Public Health Officials Predict Tough School Year Ahead

Public Health Officials Predict Tough School Year Ahead

SWEETWATER COUNTY — With school starting next week and both Sweetwater County school districts already stating they will not implement mask mandates, Sweetwater County public health officials are bracing for the impact of schools resuming and the possibility of COVID-19 spiking in the community.

During a monthly COVID-19 informational meeting today with health officials, media representatives, business leaders, and elected officials, the public health officials were asked what they thought about Governor Mark Gordon not requiring schools K-12 to were masks and allowing local school boards to make that decision.

Sweetwater County Public Health Officer Dr. Jean Stachon said last year both districts saw the success of what happens with masks being worn. She said it will not be too hard to see what the differences between the first few months of school from last year with mask mandates versus this year without mask mandates.

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“I guess we’ll see what happens,” Dr. Stachon said.

She said it appears most of the school districts, like Sweetwater County, in Wyoming have decided not to require masks.

“I’d still be wearing one if I were at the school,” Dr. Jean Stachon said.

Dr. Stachon predicted all healthcare professionals will be working hard again this year after school begins and as the year continues.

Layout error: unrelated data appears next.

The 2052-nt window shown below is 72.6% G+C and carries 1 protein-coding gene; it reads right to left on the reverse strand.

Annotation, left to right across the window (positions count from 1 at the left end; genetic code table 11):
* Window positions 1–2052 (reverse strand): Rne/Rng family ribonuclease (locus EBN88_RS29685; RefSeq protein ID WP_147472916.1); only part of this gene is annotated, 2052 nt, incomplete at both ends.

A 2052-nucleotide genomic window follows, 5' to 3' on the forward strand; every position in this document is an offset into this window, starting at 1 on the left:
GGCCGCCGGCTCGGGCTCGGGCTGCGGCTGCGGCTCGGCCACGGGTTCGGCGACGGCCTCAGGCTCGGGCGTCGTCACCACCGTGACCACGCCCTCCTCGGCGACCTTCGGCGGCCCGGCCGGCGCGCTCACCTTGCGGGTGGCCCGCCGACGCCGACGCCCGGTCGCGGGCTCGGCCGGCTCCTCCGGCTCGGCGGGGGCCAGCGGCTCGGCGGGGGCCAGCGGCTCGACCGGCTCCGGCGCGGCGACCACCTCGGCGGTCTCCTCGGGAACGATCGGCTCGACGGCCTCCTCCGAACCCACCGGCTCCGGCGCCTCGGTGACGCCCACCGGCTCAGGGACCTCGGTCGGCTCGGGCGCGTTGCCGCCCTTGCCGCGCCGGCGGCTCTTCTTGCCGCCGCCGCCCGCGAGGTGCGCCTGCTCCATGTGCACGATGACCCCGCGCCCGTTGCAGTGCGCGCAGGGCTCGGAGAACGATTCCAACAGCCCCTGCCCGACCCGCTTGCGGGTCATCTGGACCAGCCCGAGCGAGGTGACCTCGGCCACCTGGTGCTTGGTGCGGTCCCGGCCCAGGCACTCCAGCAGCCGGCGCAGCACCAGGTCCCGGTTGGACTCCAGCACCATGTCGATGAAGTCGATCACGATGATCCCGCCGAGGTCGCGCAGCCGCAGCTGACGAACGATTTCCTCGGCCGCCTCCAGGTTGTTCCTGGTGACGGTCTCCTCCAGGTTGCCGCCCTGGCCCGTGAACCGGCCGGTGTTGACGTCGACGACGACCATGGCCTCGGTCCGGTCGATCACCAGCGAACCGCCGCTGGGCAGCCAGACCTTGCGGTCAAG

Sweetwater County School District No. 2 Board Chairman Steve Core, who was attending the meeting, said the board is looking to approve its Smart Start plan at its meeting tomorrow. Included in that plan, is an outline of how the district will respond if the virus gets out of hand.

If any building has 15 percent or more of the COVID-19 virus in the school, the building will be required to mask. If a school reaches 30 percent, then the building will be shut down.

“We made the announcement about the mask mandate in July and just want to remind everybody that school board members are elected by the public,” Core said. “And to be honest with you, I have received zero calls, zero comments on that announcement.”

Memorial Hospital of Sweetwater County Dr. Clielette Karn said unless everyone who gets sick is required to have a COVID-19 test, it will be hard for the school district to track the percentages.

However, no one at the meeting knew if you could legally require someone to get a COVID-19 test. That’s something the school district’s board attorney will have to answer.

Core said he wanted to add that out of the 520 employees about 300 have received the vaccine.